Funded by the USAID (United States Agency for Industrial Development), the Industrial Credit and Investment Corporation of India (ICICI) has a $ 25 million Trade in Environmental Services and Technologies (TEST) scheme which carries loans at 12.5 per cent with no exchange risk for the dollar assistance
Industrial pollution control projects funded by the World Bank; the Bank offers loans on concessional terms which is received by the MOEF and disbursed through different financial institutions.

ENVIRONMENTAL CLEARANCE PROCEDURES

Under the Environment (Protection) Act, 1986, 24 categories of projects and industries will require environmental clearance from the Central Government

In addition, any project proposed to be located within 10 km of the boundary of a reserved forest or a designated ecologically sensitive area or within 25 Kms of the boundary of a national park or sanctuary will require environmental clearance from the Central Government.

For all other projects, environmental clearance need to be obtained only at the level of the State Government. Clearance is required from the environmental (for site clearance) and pollution control angle, which has to be obtained by all units other than certain specified non-polluting units in the small scale sector.

No Objection Certificate (NOC) for the site clearance usually involves clearance from the concerned State Pollution Control Board NOC is also required for adequacy of pollution control measures.

In general, the State Pollution Control Board is the concerned authority which will be the State Pollution Control Board is the concerned authority which will usually specify certain pollution control measures to be taken by the unit.

AUTHORITIES OF STATES FOR ENVIRONMENTAL CLEARANCE

Andhra Pradesh Pollution Control Board
6/6/115-124, Kavadiaguda
Secunderabad - 500 003.

Assam State Board for Prevention and Control of Water Pollution
Piyali Phokan Road, Rohaba
Guwahati - 781 001.

Bihar State Water Pollution Control Board
Rudra Bhawan, East Boring Canal Road
Patna - 800 001.

Gujarat Water and Air Pollution Control Board
Patnagar Old Assembly Building,
2nd Floor Sector No. 17
Gandhinagar - 382 017.

Haryana State Board for Prevention
and Control of Water Pollution
Chandigarh - 160 008.

Himachal Pradesh State Board for Prevention
and Control of Water Pollution
Jaksal House
Kasumpti
Shimla - 171 002.

Jammu & Kashmir State Board for Environmental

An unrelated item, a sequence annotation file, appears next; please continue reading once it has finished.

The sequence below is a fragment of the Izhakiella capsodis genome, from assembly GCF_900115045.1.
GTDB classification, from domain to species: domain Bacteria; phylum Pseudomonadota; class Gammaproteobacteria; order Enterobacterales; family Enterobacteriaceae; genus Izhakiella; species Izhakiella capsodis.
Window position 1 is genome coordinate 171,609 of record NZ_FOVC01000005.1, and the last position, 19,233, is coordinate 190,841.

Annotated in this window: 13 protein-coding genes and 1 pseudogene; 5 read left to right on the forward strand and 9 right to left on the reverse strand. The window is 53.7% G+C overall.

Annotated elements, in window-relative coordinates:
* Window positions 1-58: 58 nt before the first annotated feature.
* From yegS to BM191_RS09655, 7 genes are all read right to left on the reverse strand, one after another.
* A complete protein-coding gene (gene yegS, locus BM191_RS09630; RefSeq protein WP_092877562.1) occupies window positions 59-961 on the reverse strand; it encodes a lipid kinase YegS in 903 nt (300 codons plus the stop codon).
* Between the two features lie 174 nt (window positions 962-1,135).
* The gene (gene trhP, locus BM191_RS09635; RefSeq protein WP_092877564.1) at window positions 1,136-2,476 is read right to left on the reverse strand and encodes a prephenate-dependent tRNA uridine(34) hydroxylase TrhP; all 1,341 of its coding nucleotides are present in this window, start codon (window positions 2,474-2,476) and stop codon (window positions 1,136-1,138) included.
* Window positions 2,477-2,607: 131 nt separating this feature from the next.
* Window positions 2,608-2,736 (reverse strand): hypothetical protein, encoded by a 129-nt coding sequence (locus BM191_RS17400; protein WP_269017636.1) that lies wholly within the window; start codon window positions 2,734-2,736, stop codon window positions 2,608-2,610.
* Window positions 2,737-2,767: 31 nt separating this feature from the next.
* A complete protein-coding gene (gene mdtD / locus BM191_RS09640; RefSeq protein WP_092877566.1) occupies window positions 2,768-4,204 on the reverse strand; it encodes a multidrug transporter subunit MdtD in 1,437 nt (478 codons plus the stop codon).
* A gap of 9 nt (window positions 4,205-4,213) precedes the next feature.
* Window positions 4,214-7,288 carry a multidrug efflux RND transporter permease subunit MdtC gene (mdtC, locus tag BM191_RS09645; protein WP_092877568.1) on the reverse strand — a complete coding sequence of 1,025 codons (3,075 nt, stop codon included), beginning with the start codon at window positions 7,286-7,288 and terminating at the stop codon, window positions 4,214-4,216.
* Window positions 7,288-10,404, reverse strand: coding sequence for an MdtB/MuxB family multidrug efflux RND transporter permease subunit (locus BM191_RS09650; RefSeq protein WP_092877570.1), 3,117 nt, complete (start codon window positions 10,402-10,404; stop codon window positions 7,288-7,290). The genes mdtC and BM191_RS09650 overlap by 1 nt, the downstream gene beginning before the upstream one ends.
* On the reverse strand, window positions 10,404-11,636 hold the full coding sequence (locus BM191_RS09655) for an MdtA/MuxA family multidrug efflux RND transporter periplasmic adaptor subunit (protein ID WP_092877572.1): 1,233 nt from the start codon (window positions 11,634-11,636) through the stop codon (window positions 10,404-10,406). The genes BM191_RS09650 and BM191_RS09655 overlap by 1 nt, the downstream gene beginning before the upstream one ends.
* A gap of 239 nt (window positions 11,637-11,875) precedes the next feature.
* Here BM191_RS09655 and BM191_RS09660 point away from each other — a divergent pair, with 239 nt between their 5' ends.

Improvement & Ecology Department
Div. Planning and Development
New Secretariat
Jammu / Srinagar.

Karnataka State Pollution Control Board
7th and 8th Floors Public Utility Building
Mahatma Gandhi Road
Bangalore - 560 001.

Kerala State Pollution Control Board
Keston Road
Kawdiar (P.O.)
Tiruvanandhapuram - 694 003.

Madhya Pradesh State Pollution Control Board
Paryavacan Parisar, Sector E-5
Arera Colony
Bhopal.

Maharashtra State Pollution Control Board
Army and Navy Building
148, M.G.Road Fort
Bombay - 400 001.

Orissa State Pollution Control Board
Gautam Nagar
Bhubaneshwar - 751 014.

Punjab State Board for Prevention and
Control of Water Pollution
11-A, The Mall
Patiala.

Rajasthan State Board for Prevention and
Control of Water Pollution
J-2/35, Mahaveer Marg
Jaipur-1.

Department of Environment (Sikkim)
Mahatma Gandhi Road
Gangtok
Sikkim.

Tamil Nadu Pollution Control Board
80, Kamarajar Salai
Ramakrishna Nagar R.A.Puram
Madras - 600 028.

Uttar Pradesh Pollution Control Board
B-159, Nirala Nagar
Lucknow - 226 007.

West Bengal Prevention and Control of Water Pollution Board
Industry House, 10,
Camac Street
Calcutta - 700 017.

Directorate of Smoke Nuisance
60-B, Chowringhee Road
Calcutta - 700 020.

Department of Environment (Delhi)
Government of India
Bikaner House
New Delhi.

Central Board for the Prevention and
Control of Water Pollution (Delhi)
A-1, Chandra House
Dr. Mukherjee Nagar
New Delhi - 110 009.

Central Board for the Prevention and
Control of Water Pollution (Goa)
Dhavali Mal Ponda
Goa - 403 408.

Central Board for the Prevention and Control of
Water Pollution (Pondicherry)
"Ballamalyayam" 42,
Sellam Nagar
Pondicherry - 605 011.

Environmental Restrictions for MSME Sector

Environmental clearances procedure for small scale industries have been rationalised and simplified except in the case of 17 hazardous industries.
Now a mere acknowledgment of the application by the State Environment Board would be sufficient.
Seventeen hazardous items are

Fertilizer (Nitrogen/Phosphate)
Sugar
Cement
Fermentation and Distillery
Aluminium
Petro-chemicals
Thermal power
Oil refinery
Sulphuric acid
Tanneries
Copper Smelter
Zinc Smelter
Iron and Steel
Pulp and Paper
Dye and Dye intermediaries
Pesticides manufacturing and formulation
Basic Drugs and Pharmaceuticals